Plants (Nourishment Of). Plants are not so much nourished by their roots as many persons suppose; indeed, many plants are rootless. The leaves, and the soft green covering of the stem, perform a much more important part in supplying the plant with food. Plants grow by the absorption of water and the fixation of carbon - of carbon and water plants are almost entirely composed ; and unless these two substances are supplied, the plant will die. The leaves are the principal agents in the absorption and decomposition of carbonic acid and the retention of carbon, as a very simple experiment will prove. Gather a sprig of any succulent plant, and keep it in a dark place, while you prepare the materials for your experiment. Fill a tumbler glass three parts full of clear water, and with a clean tobacco pipe breathe carbonic acid gas through it for four or five minutes at least; then fill up the glass carefully, without wetting the edges, and drop in the sprig you have gathered. The glass should be so full as to make the water stand a little above the edges. A flat piece of writing paper having been laid upon the top, and aflat plate above that, the whole 6hould be turned up-side down, as in the figure. If you now place your apparatus in the sunshine, you will see small bubbles form upon the leaves of the sprig, and rise to the upper part of the inside of the tumbler; this is pure oxygen gas. The carbonic acid, which the water absorbed, is undergoing decomposition ; that is, the materials, oxygen and carbon, of which it is composed, are being separated or de-composed ; the oxygen is set free, and the sprig having used the carbon would be found to be exactly so much heavier, in proportion to the oxygen set at liberty. This operation requires light, and in a natural condition only goes on during the clay. This should be borne in mind with regard to flowers in sick rooms; in the day their presence has a purifying effect, but at night this ceases. Besides this chemical change, the leaves of plants take an active part in the function of per-spiration while exposed to sunshine. The similarity between this function in plants and animals is singular. The quantity of water thrown out by plants may be proved by the simple experiment of placing a tumbler inverted: upon the grass-plot on a fine sunn day. The sides of the glass will presently be covered with the condensed vapour of water, then drops will form, and presently run down in little streams. This fluid has, in most cases, been derived from the root. The nutritious fluid of the plant, like the blood of animals, needs exposure to the air before it is fit to take a place in the organized tissue of the body . and this contact with air is brought about in the loaf, the anatomy of which I will now endeavour to make plain to you. If you split a stem down carefully, exactly at the point where a leaf is attached, you will be able in many instances without a magnifying glass to detect that the stalk of the leaf is connected with the central pith or medulla. A leaf is composed of four layers of tissue, or two layers folded upon themselves, as these pieces of paper are folded. The outside represents the skin, or cuticle, of the stem, which is continued from the stem first along the upper surface, then turned over the edge, and so along the under surface to the stem again. This skin is colourless, or nearly so ; and like our own,- filled with pores. Viewed beneath a powerful magnifying glass, it is found to be composed of very small bags, or cells, pressed very closely together : hence it is said to be composed of cellular tissue. Our own bodies are chiefly composed of this tissue, and all growth is effected by means of the addition of these little cells. The skin, or cuticle of the leaf, is composed of compressed, or condensed, cellular tissue. Beneath it run the vessels which bring the sap up from the root, which, coming from the medulla, or pith, pass first over the upper surface of the leaf, and then, having been turned under towards the stem, deposit the new wood within the bark. Here we find, under the microscope, beautiful vessels with twisted or spiral fibres within them. These tubes are called spiral vessels, and are the agents in bringing about that wonderful change before spoken of. All the juices of plants are the same, till they pass along these vessels in the leaf, where they undergo a change. After having been exposed to light and air, in the myriads of vessels which run along the leaf, the juice, passing downwards on the outside of the stem, deposits woody fibre in its downward course. This is Chiefly composed of the carbon of the air, which has been taken from the air by the leaves, which have really much more to do with the nourishment of most plants than their roots. Here is a strong bough in the hedge, round which a piece of woodbine has been tightly bound, and which will illus-trate this matter. The stem is swelled above the mood-bine, not below, proving that the growth of the tree takes place from above downwards. You may prove this also by a simple experiment, in which a piece of" strong string may be substituted for the woodbine : - If round the stem of some rapidly-growing young tree you tie a piece of string, you will find, in a short time, that the fibres sent down from the leaves and buds will swell the stem above the ligature, while the portion of the stem below where you have tied the string will not have increased in size. Never, therefore, pluck the leaves from plants, with the idea that they have got more than their roots can nourish; for, on the contrary, the leaves are the support of the plant. The beautiful green colour of leaves depends upon the decomposition of carbonic acid in its vessels, and what we are breathing out of our lungs to-day will probably be incorporated with the tissues of a beautiful plant to-morrow ; perhaps with some blade of grass ; on that grass the cow will feed, and again appropriate the carbon, by absorbing it into its circulation, and forming the butter of milk; and of that butter, whose chief component part you breathed out from your lungs a week before, you may eat, digest, and again breathe out into the atmosphere. Such are the wonderful jour-neys of a particle of carbon.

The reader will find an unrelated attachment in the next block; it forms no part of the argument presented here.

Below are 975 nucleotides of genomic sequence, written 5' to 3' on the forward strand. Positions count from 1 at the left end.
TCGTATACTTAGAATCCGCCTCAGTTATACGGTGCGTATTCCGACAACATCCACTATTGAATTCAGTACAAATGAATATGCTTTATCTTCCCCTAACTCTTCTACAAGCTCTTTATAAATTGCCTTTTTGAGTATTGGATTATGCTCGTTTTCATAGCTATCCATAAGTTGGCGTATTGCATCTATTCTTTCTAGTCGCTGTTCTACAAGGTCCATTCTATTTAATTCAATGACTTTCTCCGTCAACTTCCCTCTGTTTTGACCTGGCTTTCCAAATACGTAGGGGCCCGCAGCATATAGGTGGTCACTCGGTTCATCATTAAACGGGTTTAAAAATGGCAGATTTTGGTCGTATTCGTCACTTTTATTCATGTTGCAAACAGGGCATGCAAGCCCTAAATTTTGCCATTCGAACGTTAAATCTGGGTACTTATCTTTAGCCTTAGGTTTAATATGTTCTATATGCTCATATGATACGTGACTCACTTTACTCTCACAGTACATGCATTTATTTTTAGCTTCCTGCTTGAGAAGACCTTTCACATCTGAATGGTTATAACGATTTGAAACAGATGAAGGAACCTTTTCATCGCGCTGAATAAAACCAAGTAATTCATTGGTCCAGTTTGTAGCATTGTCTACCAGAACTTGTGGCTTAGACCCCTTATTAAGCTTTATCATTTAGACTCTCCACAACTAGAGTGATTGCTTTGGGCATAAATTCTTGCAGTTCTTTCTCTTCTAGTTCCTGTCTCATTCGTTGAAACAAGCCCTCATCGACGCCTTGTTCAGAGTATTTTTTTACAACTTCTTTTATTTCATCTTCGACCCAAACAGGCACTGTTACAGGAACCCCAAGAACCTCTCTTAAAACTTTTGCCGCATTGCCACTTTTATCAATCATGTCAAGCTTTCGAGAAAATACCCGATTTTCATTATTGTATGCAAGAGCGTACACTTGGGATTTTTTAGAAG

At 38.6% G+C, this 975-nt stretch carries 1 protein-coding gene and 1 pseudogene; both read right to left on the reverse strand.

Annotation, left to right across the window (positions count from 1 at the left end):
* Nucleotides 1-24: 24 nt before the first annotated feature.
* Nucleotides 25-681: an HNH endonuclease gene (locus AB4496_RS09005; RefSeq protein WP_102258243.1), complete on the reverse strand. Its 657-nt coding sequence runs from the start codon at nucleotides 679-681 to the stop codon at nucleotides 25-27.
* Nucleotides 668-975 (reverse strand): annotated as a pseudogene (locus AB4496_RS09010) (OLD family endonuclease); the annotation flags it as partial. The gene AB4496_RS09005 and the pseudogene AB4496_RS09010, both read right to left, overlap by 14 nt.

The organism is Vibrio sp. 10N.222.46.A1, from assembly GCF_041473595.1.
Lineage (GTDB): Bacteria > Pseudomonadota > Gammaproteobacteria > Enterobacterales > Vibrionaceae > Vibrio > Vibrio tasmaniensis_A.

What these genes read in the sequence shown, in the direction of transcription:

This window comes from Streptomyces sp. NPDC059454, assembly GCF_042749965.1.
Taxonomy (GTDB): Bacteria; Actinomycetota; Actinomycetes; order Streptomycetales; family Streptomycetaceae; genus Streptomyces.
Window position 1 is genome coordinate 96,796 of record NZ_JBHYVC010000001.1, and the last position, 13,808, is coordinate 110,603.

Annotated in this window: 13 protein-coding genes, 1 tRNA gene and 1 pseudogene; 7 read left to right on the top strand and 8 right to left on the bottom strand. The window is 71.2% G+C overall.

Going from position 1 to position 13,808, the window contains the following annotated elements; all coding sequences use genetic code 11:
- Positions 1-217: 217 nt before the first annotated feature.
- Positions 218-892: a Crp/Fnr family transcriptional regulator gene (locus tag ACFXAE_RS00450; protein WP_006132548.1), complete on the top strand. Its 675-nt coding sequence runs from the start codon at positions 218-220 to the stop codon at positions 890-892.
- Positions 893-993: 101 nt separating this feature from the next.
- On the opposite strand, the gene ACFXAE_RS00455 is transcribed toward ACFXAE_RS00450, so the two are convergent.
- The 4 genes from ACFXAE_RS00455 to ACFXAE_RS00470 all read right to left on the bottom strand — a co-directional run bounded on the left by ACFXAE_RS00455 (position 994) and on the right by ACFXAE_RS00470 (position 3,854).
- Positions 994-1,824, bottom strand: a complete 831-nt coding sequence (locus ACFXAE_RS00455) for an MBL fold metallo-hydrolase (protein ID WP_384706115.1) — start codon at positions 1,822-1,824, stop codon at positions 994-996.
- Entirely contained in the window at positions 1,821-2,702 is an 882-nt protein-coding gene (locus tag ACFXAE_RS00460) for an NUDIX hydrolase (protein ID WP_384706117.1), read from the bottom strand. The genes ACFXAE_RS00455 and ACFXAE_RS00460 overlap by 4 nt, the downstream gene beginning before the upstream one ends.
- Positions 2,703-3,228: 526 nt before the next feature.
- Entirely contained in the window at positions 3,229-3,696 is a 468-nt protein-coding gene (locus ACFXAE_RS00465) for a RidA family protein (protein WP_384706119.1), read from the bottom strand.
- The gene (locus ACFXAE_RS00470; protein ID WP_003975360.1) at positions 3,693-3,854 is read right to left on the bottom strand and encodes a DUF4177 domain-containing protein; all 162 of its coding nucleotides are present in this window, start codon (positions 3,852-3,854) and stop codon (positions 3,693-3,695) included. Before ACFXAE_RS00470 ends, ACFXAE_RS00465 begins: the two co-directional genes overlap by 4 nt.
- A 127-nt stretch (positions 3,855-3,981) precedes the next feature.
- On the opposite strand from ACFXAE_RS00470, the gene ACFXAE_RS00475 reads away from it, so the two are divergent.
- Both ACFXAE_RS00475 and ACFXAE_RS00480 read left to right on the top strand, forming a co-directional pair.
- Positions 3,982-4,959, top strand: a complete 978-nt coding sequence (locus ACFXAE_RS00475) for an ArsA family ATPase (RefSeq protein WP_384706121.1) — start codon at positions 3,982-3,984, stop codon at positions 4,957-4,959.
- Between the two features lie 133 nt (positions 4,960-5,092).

Nourishment Of Plants 250Nourishment Of Plants 251Nourishment Of Plants 252Nourishment Of Plants 253Nourishment Of Plants 254Nourishment Of Plants 255